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CHAMPAIGN — Jack Stillinger died peacefully in his sleep on Saturday, April 4, 2020, at home. He was born in Chicago on Feb. 16, 1931, to Clifford and Ruth Stillinger, and was raised in Houston, Texas.

He married Shirley Stillinger in 1952. They divorced in 1970. In 1971, he married his best friend and muse, Nina Baym, to whom he remained married until her death in 2018. He was the father of four, Tom, Bob, Susan and Mary Stillinger; stepfather of two, Nancy and Geoffrey Baym; and grandparent of six.

Jack graduated Phi Beta Kappa from the University of Texas in 1953 (despite the mastery of card games he acquired during those years) and earned a master of arts degree from Northwestern, where he was a Woodrow Wilson Fellow, in 1954. After he received his Ph.D. from Harvard in 1958, Jack joined the English Department at Illinois as an assistant professor; six years later, he was promoted to full professor.

He received prestigious fellowships and awards throughout his long career, including (in 1970) permanent membership in the Center for Advanced Study, the highest academic honor awarded by the University of Illinois, and (in 1993) appointment to the American Academy or Arts and Sciences, the nation's oldest society honoring academic excellence.

Equally at home as a teacher, scholar, critic and editor, Jack published 28 books, and numerous articles and reviews mainly on 19th-century English literature. Widely considered a defining expert on John Keats, he edited several volumes of Keats’ poems and manuscripts.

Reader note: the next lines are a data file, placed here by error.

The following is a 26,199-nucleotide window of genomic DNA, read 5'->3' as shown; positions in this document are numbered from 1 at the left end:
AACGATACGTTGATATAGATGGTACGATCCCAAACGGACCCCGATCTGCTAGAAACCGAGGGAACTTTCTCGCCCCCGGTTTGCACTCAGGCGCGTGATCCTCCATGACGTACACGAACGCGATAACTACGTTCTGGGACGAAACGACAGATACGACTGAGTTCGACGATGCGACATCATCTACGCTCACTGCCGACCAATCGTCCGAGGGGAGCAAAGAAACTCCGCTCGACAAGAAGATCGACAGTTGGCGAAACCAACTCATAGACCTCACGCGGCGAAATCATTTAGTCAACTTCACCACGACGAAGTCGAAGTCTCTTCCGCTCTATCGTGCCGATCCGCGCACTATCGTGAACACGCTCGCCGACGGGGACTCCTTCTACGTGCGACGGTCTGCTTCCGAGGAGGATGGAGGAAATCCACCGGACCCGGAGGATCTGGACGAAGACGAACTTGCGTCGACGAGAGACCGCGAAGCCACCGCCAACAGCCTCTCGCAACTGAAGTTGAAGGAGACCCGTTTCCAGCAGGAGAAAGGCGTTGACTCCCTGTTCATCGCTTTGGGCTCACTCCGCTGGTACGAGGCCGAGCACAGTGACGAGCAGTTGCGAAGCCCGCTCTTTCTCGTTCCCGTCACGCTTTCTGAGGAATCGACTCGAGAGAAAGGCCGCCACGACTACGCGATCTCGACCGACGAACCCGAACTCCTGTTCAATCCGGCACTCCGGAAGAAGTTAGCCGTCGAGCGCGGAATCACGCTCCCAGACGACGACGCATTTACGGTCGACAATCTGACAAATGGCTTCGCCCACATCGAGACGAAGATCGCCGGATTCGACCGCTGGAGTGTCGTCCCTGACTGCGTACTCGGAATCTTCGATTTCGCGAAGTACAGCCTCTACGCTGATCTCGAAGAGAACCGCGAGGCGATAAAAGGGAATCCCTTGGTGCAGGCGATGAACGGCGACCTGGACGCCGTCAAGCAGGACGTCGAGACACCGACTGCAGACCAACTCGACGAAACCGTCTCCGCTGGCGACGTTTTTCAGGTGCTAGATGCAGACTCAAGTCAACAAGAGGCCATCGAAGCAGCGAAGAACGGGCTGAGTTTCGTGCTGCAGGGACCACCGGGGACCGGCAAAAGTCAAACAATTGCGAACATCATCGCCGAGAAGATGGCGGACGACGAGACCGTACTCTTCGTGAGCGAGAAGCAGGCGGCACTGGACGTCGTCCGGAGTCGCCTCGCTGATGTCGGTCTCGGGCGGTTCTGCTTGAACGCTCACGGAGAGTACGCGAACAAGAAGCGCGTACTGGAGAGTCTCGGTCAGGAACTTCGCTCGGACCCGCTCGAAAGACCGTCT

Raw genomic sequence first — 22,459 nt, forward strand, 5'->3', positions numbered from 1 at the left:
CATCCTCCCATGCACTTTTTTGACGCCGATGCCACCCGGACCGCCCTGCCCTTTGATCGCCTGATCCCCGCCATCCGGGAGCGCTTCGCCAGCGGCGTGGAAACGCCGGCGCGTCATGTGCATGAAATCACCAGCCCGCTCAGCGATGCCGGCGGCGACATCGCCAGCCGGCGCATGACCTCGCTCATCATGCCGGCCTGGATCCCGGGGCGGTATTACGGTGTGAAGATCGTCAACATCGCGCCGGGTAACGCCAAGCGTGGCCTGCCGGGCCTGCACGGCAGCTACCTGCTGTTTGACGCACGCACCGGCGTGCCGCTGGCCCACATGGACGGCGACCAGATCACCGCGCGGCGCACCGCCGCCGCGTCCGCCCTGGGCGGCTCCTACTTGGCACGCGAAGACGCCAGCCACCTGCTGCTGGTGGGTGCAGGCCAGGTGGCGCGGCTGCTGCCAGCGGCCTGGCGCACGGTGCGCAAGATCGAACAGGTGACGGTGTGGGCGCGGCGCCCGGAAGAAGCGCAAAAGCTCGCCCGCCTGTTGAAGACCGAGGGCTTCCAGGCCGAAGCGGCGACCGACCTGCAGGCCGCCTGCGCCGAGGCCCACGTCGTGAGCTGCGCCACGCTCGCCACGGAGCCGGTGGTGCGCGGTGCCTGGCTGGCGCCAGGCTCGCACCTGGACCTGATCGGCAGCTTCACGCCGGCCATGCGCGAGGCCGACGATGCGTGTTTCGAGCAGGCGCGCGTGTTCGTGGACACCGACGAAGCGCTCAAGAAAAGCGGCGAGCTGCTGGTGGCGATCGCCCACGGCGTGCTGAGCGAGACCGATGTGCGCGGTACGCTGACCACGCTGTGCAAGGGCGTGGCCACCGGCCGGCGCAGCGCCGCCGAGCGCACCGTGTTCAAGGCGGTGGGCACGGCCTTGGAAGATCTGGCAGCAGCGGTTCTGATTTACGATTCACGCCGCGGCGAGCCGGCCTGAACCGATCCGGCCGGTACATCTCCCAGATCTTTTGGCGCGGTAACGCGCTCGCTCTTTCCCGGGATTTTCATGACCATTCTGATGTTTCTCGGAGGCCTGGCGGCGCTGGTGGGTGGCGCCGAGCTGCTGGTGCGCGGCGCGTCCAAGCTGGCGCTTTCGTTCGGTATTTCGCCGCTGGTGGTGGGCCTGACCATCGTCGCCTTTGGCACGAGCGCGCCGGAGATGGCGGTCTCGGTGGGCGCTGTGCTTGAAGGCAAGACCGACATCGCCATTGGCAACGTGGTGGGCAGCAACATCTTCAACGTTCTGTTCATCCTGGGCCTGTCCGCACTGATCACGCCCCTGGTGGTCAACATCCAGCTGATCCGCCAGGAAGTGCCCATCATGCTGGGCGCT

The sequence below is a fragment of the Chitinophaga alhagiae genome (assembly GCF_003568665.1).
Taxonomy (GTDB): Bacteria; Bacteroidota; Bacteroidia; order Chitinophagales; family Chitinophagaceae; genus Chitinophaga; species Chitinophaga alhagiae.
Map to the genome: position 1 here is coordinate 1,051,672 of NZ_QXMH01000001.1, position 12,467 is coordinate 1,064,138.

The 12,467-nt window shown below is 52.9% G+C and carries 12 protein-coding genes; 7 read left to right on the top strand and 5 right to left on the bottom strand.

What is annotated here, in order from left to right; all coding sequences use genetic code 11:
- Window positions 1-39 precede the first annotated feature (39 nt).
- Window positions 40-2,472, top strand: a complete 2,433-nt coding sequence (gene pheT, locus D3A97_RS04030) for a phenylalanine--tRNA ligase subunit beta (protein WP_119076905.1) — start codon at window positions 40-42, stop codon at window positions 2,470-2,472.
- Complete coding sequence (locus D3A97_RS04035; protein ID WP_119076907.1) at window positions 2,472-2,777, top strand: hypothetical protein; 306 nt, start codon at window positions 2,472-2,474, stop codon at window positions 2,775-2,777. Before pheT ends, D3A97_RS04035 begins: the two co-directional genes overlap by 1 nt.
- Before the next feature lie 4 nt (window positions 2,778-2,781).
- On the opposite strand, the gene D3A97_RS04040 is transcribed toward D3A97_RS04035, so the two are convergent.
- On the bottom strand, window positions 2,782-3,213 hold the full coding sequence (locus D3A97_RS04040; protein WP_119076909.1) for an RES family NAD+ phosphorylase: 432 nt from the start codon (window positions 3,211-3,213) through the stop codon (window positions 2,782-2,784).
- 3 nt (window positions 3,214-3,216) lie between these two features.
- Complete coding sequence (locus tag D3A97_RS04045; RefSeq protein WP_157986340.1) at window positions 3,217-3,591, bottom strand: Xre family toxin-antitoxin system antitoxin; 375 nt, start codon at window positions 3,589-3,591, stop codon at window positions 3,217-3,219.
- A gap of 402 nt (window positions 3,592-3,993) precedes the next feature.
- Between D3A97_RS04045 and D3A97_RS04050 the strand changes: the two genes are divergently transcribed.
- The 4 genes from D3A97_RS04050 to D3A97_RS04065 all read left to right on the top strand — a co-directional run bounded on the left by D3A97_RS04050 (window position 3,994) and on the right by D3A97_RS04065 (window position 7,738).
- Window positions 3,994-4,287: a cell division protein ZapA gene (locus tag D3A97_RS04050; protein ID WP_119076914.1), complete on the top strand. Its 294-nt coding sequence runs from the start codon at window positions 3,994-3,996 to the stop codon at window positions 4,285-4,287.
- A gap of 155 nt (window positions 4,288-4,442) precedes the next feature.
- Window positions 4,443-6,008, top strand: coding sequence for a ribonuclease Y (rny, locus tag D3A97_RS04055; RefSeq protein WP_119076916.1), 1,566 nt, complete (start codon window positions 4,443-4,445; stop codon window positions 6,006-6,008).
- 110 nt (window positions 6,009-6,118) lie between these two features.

In the 1980s, he launched a large theoretical and historical project on multiple authors, texts and readings, considering such basic questions as how writers interact with editors, publishers and other collaborators, what a “text” is when there may be many versions and how a single text lends itself to inexhaustible readings. In 2008, he published a collection of his own poems, Nina and the Balloon. The first, like many in that final collection, was a love poem to his wife.

For all his professional accomplishments, Jack would have been more comfortable with his self-description on Facebook: “retired Professor of English, edited and wrote about Romantic poets – Keats, Wordsworth, etc. Played the drums professionally long ago.” In high school he did, in fact, play regularly in Houston nightclubs.

Those fortunate enough to know him will remember his smile, his incredible sense of humor, his modest manner, his musical acumen and the depth of love and appreciation with which he greeted life each day. Right up to the end, he savored every taste, had a smile for every person, had a hearty laugh for Monty Python (especially the Silly Walks, which he used to emulate in public parking lots) and tapped his fingers enthusiastically to Dave Brubeck.

“People go all the way to the Eiffel Tower,” he once said, “and they don’t go to the top floor because it costs $1 more!” He knew that experience is what matters most and he passed knowing he had lived a wonderful life.

He is survived by his children, stepchildren and grandchildren, his sister and brother-in-law and the extraordinary caretakers who surrounded him with doting attention in his final years. The family hopes to hold a joint memorial for Jack and Nina Stillinger together at some point in the future. Those wishing to commemorate their memories might make a donation to the English Department Fellows Fund (fund number 11341010) at https://english.illinois.edu/giving/give.

His care was entrusted to Sunset Funeral Home and Cremation Center in Champaign, 710 N. Neil St., Champaign, IL 61820. Please join Jack’s family in sharing memories, photos and videos through his tribute wall at www.sunsetfuneralhome.com.